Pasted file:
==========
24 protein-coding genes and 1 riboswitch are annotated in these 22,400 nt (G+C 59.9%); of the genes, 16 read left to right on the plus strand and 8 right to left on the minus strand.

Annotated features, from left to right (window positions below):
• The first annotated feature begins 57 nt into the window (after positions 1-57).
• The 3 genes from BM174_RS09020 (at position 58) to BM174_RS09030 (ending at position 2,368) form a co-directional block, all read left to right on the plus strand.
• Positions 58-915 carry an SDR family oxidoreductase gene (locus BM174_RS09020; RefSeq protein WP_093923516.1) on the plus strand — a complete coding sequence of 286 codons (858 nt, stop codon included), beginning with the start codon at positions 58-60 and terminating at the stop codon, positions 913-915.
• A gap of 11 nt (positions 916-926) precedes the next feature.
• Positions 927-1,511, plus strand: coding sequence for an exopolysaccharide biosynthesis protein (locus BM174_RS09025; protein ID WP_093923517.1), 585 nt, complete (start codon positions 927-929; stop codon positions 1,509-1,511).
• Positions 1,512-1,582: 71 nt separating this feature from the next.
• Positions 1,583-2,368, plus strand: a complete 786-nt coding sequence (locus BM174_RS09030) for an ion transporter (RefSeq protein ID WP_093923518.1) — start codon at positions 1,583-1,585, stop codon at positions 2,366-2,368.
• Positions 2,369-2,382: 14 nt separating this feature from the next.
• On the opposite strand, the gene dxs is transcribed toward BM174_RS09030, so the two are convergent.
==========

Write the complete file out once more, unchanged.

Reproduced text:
24 protein-coding genes and 1 riboswitch are annotated in these 22,400 nt (G+C 59.9%); of the genes, 16 read left to right on the plus strand and 8 right to left on the minus strand.

Annotated features, from left to right (window positions below):
• The first annotated feature begins 57 nt into the window (after positions 1-57).
• The 3 genes from BM174_RS09020 (at position 58) to BM174_RS09030 (ending at position 2,368) form a co-directional block, all read left to right on the plus strand.
• Positions 58-915 carry an SDR family oxidoreductase gene (locus BM174_RS09020; RefSeq protein WP_093923516.1) on the plus strand — a complete coding sequence of 286 codons (858 nt, stop codon included), beginning with the start codon at positions 58-60 and terminating at the stop codon, positions 913-915.
• A gap of 11 nt (positions 916-926) precedes the next feature.
• Positions 927-1,511, plus strand: coding sequence for an exopolysaccharide biosynthesis protein (locus BM174_RS09025; protein ID WP_093923517.1), 585 nt, complete (start codon positions 927-929; stop codon positions 1,509-1,511).
• Positions 1,512-1,582: 71 nt separating this feature from the next.
• Positions 1,583-2,368, plus strand: a complete 786-nt coding sequence (locus BM174_RS09030) for an ion transporter (RefSeq protein ID WP_093923518.1) — start codon at positions 1,583-1,585, stop codon at positions 2,366-2,368.
• Positions 2,369-2,382: 14 nt separating this feature from the next.
• On the opposite strand, the gene dxs is transcribed toward BM174_RS09030, so the two are convergent.